The pedagogy of a rights-based sexuality education program informed by intersectionality should avoid ascribing an ontological condition of agency, but rather engage with the multiple ways in which agency and subject positions arise in sexual and reproductive health rights and responsibilities. It is important for the sake of this argument to consider ‘responsibilities’ as part of the discussion, as rights cannot be fully exercised without a resultant exploration into responsibilities, particularly when it comes to rights-based sexuality education programs. The rights-based component of sexuality education can reinforce an adherence to the human rights principle of indivisibility through a pedagogical use of intersectionality. The intention is to enhance the tailoring of programs and training of educators to comprehensively understand and teach critical thinking skills to young people, and equip them with tools to understand and navigate their own specific contexts and their ability to exercise their sexual and reproductive health rights and responsibilities.

There are currently resources in this field which serve to clarify the goals and vision for comprehensive sexual-education programs that best equip our young people, regardless of ethnicity, religion or cultural background. Here, Berglas et al. (2014) outline key parts of the vision that underpins rights-based sexuality education:[20]

1.     Youth as holders of inalienable sexual rights, including the right to comprehensive, medically accurate, no-discriminatory information about their sexuality and sexual health;

2.     Emphasis on health promotion, empowerment, agency and citizenship;

3.     Engage youth in critical thinking about the complex contextual issues that influence their sexuality and relationships, including gender norms, power dynamics, cultural norms, individual rights and responsibilities in relationships, sexual diversity, violence and sexual oppression;

4.     Hold youth as agents of change, both in their relationships and in their communities; and

5.     Incorporate youth knowledge, experiences, perspectives, and voices in to the education process.

Together these principles form a solid basis for the development of policy in this area, and offer a holistic perspective of the most critical aspects of the issue. Another valuable resource to guide policy development in the space of a rights-based sexuality-education framework is the ‘It’s All One’[21] resource kit and guidelines released by the UN Population Council. Highly comprehensive, this guide can be utilised as the founding document to draw in order to tailor targeted rights-based sexuality education programs situated within an intersectional understanding of gender and power relations.

One of the primary barriers to re-shaping this policy is the inflexibility of the power and resource structures which shape current sexual-education policy. For example, Miller (2000) remarks that ‘the contemporary struggle for sexual rights seeks to expose concepts of ‘power and resources: power to make informed choices about one’s own…sexual activity and resources to carry out such decision safely and effectively’.[22]  The ability to access power and resources is often situated within the sexual hierarchy, however, there is an effort to locate the sexual hierarchy within an intersectional framework by recognising that,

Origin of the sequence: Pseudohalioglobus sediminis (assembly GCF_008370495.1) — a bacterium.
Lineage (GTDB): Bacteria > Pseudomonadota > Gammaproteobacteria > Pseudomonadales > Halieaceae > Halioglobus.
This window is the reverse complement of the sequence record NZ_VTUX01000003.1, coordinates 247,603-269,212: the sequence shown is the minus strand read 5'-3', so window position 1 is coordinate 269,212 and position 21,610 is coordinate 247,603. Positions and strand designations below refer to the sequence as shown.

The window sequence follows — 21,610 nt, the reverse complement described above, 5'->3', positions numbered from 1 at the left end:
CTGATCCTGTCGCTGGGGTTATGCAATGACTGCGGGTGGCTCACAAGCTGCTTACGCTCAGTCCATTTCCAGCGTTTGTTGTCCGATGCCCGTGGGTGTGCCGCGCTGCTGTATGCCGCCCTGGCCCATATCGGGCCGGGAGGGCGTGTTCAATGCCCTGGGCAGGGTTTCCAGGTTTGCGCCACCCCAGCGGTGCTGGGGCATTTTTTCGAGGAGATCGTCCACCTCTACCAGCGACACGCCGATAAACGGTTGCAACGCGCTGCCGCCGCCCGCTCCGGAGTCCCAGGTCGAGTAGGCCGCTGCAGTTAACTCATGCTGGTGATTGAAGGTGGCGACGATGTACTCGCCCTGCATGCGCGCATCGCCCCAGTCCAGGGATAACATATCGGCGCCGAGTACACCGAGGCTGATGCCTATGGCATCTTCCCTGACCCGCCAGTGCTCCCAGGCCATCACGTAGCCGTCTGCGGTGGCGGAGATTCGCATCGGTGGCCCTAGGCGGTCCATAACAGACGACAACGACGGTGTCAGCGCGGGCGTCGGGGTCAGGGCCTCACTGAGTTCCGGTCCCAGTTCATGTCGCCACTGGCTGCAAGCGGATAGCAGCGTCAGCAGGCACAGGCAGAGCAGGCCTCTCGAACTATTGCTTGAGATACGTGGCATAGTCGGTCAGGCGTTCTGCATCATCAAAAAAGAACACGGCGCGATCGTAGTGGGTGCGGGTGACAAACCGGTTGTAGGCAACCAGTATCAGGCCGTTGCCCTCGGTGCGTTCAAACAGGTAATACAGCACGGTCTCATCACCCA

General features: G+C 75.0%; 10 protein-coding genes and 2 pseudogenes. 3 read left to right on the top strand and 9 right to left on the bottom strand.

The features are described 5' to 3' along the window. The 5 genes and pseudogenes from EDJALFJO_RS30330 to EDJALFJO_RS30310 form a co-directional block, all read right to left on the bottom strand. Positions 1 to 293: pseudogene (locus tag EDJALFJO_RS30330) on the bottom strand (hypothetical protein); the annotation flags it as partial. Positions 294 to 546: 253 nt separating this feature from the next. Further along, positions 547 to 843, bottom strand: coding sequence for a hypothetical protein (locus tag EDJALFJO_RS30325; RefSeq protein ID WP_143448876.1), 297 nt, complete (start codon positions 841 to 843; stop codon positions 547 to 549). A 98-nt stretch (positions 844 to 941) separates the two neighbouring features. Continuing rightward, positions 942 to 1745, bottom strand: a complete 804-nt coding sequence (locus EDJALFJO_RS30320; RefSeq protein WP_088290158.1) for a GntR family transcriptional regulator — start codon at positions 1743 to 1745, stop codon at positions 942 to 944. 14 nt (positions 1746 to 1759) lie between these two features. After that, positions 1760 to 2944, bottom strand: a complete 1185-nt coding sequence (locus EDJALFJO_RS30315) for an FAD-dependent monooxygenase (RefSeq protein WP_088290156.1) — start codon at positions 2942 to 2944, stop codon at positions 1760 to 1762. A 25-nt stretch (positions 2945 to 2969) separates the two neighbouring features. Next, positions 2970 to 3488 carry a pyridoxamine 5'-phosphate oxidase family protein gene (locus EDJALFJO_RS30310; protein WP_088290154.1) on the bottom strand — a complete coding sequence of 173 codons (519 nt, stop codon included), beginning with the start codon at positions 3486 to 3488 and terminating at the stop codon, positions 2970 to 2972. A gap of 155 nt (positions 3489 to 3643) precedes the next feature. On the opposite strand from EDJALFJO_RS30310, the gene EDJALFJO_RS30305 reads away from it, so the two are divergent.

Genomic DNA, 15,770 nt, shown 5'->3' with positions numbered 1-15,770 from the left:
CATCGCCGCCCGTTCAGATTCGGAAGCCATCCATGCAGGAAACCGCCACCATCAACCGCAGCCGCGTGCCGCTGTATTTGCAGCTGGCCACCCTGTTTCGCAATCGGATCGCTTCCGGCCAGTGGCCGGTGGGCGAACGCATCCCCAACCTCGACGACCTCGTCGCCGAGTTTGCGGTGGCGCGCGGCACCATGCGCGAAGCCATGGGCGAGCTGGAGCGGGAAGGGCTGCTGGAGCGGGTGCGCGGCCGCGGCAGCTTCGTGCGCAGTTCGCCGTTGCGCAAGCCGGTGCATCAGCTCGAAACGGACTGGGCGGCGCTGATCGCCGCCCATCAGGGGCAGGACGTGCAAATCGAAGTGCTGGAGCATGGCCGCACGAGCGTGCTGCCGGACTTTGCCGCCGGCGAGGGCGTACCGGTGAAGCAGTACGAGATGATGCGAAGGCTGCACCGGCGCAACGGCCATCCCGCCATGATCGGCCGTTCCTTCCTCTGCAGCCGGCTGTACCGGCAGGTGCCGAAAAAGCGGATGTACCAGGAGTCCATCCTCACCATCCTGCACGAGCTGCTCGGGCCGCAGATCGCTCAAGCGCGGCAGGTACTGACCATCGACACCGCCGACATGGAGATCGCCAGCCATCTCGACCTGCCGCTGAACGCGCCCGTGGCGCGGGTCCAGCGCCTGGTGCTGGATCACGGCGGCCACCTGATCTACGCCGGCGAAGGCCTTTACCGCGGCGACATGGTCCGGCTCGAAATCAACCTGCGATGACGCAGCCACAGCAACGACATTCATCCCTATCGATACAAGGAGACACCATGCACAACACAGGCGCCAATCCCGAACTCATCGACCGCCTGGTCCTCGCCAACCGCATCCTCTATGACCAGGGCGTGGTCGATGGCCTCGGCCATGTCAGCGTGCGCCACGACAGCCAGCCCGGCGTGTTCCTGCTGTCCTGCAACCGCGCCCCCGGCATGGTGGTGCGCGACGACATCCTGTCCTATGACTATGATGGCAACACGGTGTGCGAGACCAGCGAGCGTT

…like a class system, a sexual hierarchy metes out rewards and deprivations, with material as well as symbolic resources. In addition, a sexual hierarchy intersects with other social hierarchies and inequalities, for example, class, caste, race or gender because “different forms of stigma reinforce each other.[23]

Evidently, these numerous sites of stigma are mutually reinforcing, and prompt an exploration into the ‘multiple and intersecting systems of power that largely dictate our life chances’.[24] This recognition of difference is often not met with an equal acknowledgement of power relations. These unique meanings and complex experiences within and between groups in society, affected by various social identities, are further compounded by what Collins refers to as the ‘matrix of domination’.[25]

Bringing this concept back into the classroom, a key study in the realm of sexual education by Elliott (2014) reveals how ‘sex educators rely on and reproduce gender, race, class, and sexual inequalities in their lessons on personal responsibility’.[26] The failure to explore to multiplicity of ways in which access to power and resources are connected to difference deliberately and ignorantly assumes an equal playing field. This de-politicisation of difference presumes a linear narrative of development, in which these supposedly ‘unfettered individuals’[27] are to become ‘good sexual citizen[s]…self-sufficient, self-regulating and consequence-bearing’.[28] Such an intersectional approach becomes part of understanding the ‘sexual culture’ as put forward by Parker et. al (1991), in which the sexual culture is defined as ‘the systems of meaning, of knowledge, of beliefs, and practices that structure sexuality in different social contexts’.[29] The failure to recognise difference and its relation to the access of power and resources has a double consequence; it not only fails to recognise risk in an individual’s life, it also fails to equip individuals to mobilise their own power and resources.  As such, an intersectional approach, through a ‘focus [on] specific contexts and articulated social formations from which different forms of agency and subject positions arise’,[30] requires moving beyond ‘mechanisms of exclusion which pit cultural group rights against gender equality and sexual freedoms’.[31]